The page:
Risky BusinessMay 24, 2020
The Usual Suspects
Just yesterday I was having a very interesting chat with a client (ok, 99% of my chats with clients are classified as “interesting”, but bear with me…).
I don’t quite recall how it came about, but we found ourselves discussing the reasons people dread public communication situations. The usual suspects emerged: nerves, hating one’s voice, feeling unattractive, not wanting to be looked at, not wanting to fail, not wanting to use the wrong words, and so on. All legitimate.
And then I said: “Most of us have had moments when we - as public communicators - were rockstars. When everything ‘clicked’ and we felt amazing. Problem is, we have no guarantee when we’ll be stellar - and when we’ll suck.”
We both sat silently for a few moments. She was thinking about my words. I was thinking about my words.
You see, I’d never actually captured that sentiment in precisely that way before. And as soon as I said it, I could feel the truth.
It really does come down to that: the risk. When we regard public communication as a fraught situation, where failure is imminent, then our reaction (nerves, etc.) is concomitant with the perceived threat. We are so afraid of exposure, being “seen” as “less than” that we don’t give ourselves (and the world, frankly) a chance to see us as we are - in all the full, freaky, once-in-a-forever being-ness that we possess. Not perfect. Far, faaaarrrrr from it. And so what?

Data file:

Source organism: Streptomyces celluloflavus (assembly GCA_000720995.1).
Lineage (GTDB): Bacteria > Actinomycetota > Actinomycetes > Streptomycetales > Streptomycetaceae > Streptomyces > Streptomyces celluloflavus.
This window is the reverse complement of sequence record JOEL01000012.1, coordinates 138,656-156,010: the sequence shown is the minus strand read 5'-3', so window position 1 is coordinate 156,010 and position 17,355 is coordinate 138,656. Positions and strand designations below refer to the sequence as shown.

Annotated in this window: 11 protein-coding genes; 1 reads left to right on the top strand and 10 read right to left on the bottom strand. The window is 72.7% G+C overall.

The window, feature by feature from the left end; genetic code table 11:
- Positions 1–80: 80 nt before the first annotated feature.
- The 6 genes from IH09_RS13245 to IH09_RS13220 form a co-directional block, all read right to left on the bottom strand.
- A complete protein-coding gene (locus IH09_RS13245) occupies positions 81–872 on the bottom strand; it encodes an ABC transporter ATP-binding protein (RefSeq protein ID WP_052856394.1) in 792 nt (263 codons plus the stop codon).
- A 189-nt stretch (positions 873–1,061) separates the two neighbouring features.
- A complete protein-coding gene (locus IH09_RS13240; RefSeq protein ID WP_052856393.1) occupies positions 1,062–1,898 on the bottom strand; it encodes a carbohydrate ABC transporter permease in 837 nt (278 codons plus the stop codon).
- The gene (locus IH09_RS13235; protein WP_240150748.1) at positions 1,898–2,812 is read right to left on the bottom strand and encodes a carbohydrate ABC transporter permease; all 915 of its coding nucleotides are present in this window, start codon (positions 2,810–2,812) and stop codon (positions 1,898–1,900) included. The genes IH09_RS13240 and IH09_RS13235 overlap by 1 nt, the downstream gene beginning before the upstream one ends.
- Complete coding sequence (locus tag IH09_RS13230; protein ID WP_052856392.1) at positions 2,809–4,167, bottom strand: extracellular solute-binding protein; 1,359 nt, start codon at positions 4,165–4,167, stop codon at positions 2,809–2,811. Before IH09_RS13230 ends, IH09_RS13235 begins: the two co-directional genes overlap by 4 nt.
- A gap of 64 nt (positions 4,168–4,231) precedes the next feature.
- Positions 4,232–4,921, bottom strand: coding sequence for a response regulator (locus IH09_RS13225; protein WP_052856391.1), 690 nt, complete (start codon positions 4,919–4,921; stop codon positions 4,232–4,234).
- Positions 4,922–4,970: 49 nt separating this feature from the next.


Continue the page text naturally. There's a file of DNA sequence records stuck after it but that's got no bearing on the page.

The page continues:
Show me a “perfect person”, and I’ll show you some who’s delusional (hint: it’ll be YOU).
Of course, there are those that try to mitigate this “divined” danger by attempting to control everything - write down every word, memorize to perfection, choreograph every movement and gesture, practice every vocal inflection and nuance, style your clothing, hair, shoes, makeup and manicure to be utterly infallible. And it might work.
But the stress that goes into creating that moment - and the fear that it brings in the form of “what if” - is enormous. Worse, it can give you a false sense of security, like you control it all.
Word: you don’t.
Let Go And Show Up
So, yes, prepare (I’m not advocating “seat of your pants” speaking). Practice, work on your communication skills and style, learn about your audience, have a shower before you present - the normal, to-be-expected steps to effective public communication.
And then let go - and show up. This combination gives you the very best odds of being a rockstar.
It’s risky business, for sure, being you - and being real. But it’s the most secure investment out there.